David Coleman: We're teaching our kids to binge drink by our own misuse
What counts as 'problem' teenage drinking? Is is teenagers getting drunk to the point of falling over? Is it teenagers becoming aggressive and violent while drunk? Is it teenagers getting pregnant or getting sexually transmitted infections because of not using condoms while drunk?
Perhaps we consider teenagers to be engaged in 'problem drinking' when they end up with really bad hangovers that lead them to be irritable, grumpy or unable to focus on a Monday morning?
In truth, all of these are problems that teenagers suffer because of their drinking. They are also problems that many adults face because of their own drinking.
In my view, we can't think about or try to deal with teenage 'problem drinking' unless we consider it as part of a whole society plan for dealing with alcohol use and abuse.
The facts about drinking are clear. One pub measure of spirits, half a pint of beer or one small glass of wine is a standard unit of alcohol. It takes the average person one hour to metabolise one unit of alcohol. Drinking six units of alcohol at one sitting counts as bingeing.
Accordingly, the vast majority of Irish adults are binge drinkers. Naturally, we are teaching our children to become binge drinkers too. It is inevitable, in our society, that children will grow up to think drinking to get drunk is normal. It is inevitable, in our society, for children when they become teenagers to want to experiment and use alcohol like they see the rest of society using it.
Our society doesn't just accept the use of alcohol - it celebrates it. Stories about wild nights and cruel hangovers become lore and legend in families, sports clubs, drama groups, music groups and every other social group we have. Every family or social celebration has alcohol use at its core.
The power of this role modelling, by adults, for children and teenagers is so strong that it matters little what we say to them about alcohol. Unless we are modelling the responsible and moderate use of alcohol for them, whatever we tell them about responsible use is meaningless.
Whenever there is a conflict between the message we give verbally and the message we give by our behaviour, it is the behavioural message that will always be more powerful and more persuasive.
When I give presentations and talks to the public, I often demonstrate this, having explained the concept of the power of our behavioural role-modelling, by getting the audience to wave their right hand in the air. I, too, will be waving my hand enthusiastically in the air. I then ask the crowd to touch their right hands to their nose. But while verbally saying "touch your hand to your nose", I demonstrate by touching my hand to my cheek.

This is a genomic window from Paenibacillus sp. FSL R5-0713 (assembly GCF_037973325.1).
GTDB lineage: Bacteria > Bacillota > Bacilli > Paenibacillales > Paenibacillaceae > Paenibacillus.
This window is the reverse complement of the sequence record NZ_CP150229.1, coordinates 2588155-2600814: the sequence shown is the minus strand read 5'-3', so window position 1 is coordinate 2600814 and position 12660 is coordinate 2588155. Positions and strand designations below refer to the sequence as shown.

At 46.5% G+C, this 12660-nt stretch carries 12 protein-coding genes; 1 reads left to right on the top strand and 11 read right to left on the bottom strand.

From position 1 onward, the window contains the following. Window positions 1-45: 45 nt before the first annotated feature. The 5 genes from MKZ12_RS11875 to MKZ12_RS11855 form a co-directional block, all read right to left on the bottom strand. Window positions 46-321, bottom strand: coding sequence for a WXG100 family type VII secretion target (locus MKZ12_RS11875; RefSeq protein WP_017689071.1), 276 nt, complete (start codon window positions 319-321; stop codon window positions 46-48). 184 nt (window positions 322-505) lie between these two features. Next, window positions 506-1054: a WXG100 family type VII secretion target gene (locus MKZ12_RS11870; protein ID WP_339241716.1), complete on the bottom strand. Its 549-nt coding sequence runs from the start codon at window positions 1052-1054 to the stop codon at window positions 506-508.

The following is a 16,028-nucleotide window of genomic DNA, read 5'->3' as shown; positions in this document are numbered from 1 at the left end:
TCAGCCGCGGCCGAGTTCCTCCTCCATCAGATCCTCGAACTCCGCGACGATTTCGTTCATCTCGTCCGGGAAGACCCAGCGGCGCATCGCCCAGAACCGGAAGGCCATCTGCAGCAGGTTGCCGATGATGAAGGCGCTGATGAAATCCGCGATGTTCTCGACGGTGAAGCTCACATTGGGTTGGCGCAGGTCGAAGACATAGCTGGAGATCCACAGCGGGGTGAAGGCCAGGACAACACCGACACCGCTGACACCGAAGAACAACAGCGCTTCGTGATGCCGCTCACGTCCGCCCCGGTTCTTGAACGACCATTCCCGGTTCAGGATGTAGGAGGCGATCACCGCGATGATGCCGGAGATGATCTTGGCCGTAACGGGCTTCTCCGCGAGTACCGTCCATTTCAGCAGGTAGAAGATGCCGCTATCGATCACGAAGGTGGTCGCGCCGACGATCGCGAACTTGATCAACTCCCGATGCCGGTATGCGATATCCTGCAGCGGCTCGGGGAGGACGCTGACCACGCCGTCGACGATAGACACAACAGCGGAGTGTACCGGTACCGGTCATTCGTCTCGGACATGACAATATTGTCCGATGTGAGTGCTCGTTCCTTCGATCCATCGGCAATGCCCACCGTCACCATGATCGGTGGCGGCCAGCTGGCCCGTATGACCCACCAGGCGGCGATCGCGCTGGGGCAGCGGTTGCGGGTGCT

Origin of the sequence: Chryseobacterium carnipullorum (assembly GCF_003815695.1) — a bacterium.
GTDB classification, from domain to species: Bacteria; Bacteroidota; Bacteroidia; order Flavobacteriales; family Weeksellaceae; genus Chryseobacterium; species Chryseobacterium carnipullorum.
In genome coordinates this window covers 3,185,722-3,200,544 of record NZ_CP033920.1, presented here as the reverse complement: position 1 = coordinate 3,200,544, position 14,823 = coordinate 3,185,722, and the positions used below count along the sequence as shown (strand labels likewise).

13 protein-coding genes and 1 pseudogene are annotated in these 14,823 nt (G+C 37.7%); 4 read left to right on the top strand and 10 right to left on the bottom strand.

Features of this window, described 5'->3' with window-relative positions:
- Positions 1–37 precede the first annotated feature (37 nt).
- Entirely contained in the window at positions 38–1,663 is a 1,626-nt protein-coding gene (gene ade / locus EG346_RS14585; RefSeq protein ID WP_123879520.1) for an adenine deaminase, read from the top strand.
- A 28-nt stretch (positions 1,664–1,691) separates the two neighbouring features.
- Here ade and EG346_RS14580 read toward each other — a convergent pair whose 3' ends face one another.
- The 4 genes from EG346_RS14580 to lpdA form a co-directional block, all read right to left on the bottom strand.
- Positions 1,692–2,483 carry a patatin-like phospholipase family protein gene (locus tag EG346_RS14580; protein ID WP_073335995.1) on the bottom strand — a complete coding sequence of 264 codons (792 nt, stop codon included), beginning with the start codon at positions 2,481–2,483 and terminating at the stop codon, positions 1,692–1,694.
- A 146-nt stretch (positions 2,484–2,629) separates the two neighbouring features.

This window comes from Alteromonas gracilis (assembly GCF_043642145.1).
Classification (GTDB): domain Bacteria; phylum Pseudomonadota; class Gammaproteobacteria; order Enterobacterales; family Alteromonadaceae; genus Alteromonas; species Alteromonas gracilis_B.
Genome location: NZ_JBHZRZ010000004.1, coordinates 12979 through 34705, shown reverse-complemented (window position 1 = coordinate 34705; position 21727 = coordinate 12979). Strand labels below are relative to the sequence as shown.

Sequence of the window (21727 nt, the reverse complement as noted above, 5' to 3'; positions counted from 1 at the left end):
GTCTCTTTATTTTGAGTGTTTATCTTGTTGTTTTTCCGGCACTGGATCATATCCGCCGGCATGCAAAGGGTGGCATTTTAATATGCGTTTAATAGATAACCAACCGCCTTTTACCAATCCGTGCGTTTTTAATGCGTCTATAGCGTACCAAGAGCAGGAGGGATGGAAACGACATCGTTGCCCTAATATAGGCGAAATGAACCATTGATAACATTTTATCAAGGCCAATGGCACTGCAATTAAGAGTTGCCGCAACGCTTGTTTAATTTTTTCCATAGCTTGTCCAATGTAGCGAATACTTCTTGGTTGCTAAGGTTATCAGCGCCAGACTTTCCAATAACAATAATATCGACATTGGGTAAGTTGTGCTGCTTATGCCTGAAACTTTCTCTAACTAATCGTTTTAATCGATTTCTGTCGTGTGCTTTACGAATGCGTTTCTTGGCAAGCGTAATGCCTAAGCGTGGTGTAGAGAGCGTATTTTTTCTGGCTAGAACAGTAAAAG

About 80pc of the audience will automatically touch their cheek, not their nose, because they will follow my behaviour, not my verbal instruction. Our impulse to copy behaviour rather than follow direction is that powerful.
Applying the same principle to alcohol use then, it is a long, slow and frustrating road for a parent to be a sole voice urging abstinence, moderation or responsibility, when we are either doing the opposite ourselves, or the rest of the community that we are part of is doing the opposite.
Alcohol use and alcohol abuse is embedded in our culture. Teenagers are using alcohol for the same reasons adults use alcohol. They like the release from responsibility and inhibitions that it offers. They like the 'buzz' and the 'craic' that comes when alcohol lets other social pressures be released or removed.
That is not to say it isn't a good thing to have strong views about the benefits of abstinence and, later, moderation in drinking alcohol. Researchers have shown that teenagers who drink alcohol before the age of 15 are four times more likely to develop alcohol dependency than those who start drinking alcohol after the age of 21.
Those same early drinkers are seven times more likely to be involved in a car accident involving alcohol. Parents do need to be clear about their views on alcohol and their expectations about their children's and teenager's use of alcohol. But to be fair to our children, we must align our views with our habits. Otherwise we give a mixed message to them and it is our habit that will be the more potent influence.
It is great for parents to promote the concept of avoiding alcohol altogether. It is good to remind our children from a young age that we have rules and expectations within our families about using or not using alcohol.
As part of justifying those rules, we need to understand how alcohol affects us, physically, emotionally and behaviourally. Only then can we give full and useful information to our children.
Once we become aware they are drinking we must switch from a message of abstinence to a message of safe and responsible drinking.
If we are concerned about teenagers' 'problem drinking' then we first need to address our own. If we don't misuse alcohol then neither will they.
Health & Living